Digital preservation is kind of like that, too. What matters is the result (long-term access to the data we create). The process of getting there may not be pretty, and it may not look as nice as the very experienced knitter’s work next to yours, but it still keeps your neck warm.

So here’s to the first attempts to unravel the knot.

Why you should care about digital preservation (DP)

Many people assume that digital files are superior to analog formats. Who doesn’t like to search for what they need online and have access to it instantly? Surely the market will keep up with our demand for access! But who is providing that content and how much will you have to pay each time you use it? As curators for evidence of our cultural heritage, we owe it to our institutions, patrons AND our future selves to think through DP (digital preservation) issues as soon as a digital object is created.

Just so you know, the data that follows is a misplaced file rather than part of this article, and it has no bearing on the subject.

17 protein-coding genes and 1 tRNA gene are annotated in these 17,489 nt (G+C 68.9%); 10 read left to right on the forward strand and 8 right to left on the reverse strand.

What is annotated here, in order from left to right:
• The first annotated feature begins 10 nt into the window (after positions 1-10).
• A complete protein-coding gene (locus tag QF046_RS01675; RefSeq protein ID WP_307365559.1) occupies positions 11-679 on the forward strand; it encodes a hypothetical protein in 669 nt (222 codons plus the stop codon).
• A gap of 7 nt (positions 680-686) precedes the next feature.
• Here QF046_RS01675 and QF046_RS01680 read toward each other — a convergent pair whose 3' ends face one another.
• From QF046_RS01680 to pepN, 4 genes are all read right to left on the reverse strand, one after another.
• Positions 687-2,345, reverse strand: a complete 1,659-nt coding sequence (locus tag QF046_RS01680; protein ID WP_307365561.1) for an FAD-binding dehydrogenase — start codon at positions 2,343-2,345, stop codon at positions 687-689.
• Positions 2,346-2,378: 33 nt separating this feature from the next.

On the surface, the superiority of digital content seems obvious. We often hear that digital files take up less space, cost less to create and use fewer natural resources to store more data. Besides, everyone and everything is going digital….how could it be a problem for our future? I’d argue that the perceived strengths of digital storage are also their weaknesses:
1) Less space—the danger with this idea is that it leads us to think we can keep everything. Also, our need to purchase lots of storage space may lull us into thinking it’s okay to purchase cheap storage. Buying cheap storage will make system failure more likely. Relying on “free” or cheap cloud space subjects our collections to the will of commercial hosts’ practices of data mining our content or pulling the rug out by closing the site altogether.